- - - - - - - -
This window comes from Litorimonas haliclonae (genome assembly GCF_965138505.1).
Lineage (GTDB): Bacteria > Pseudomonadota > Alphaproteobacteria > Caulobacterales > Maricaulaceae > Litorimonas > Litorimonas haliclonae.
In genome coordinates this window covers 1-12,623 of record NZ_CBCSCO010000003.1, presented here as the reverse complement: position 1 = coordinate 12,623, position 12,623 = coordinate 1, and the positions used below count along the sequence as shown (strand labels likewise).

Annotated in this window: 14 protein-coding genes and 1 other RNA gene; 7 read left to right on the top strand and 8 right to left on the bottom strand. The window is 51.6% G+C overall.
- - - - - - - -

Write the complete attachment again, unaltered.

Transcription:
This window comes from Litorimonas haliclonae (genome assembly GCF_965138505.1).
Lineage (GTDB): Bacteria > Pseudomonadota > Alphaproteobacteria > Caulobacterales > Maricaulaceae > Litorimonas > Litorimonas haliclonae.
In genome coordinates this window covers 1-12,623 of record NZ_CBCSCO010000003.1, presented here as the reverse complement: position 1 = coordinate 12,623, position 12,623 = coordinate 1, and the positions used below count along the sequence as shown (strand labels likewise).

Annotated in this window: 14 protein-coding genes and 1 other RNA gene; 7 read left to right on the top strand and 8 right to left on the bottom strand. The window is 51.6% G+C overall.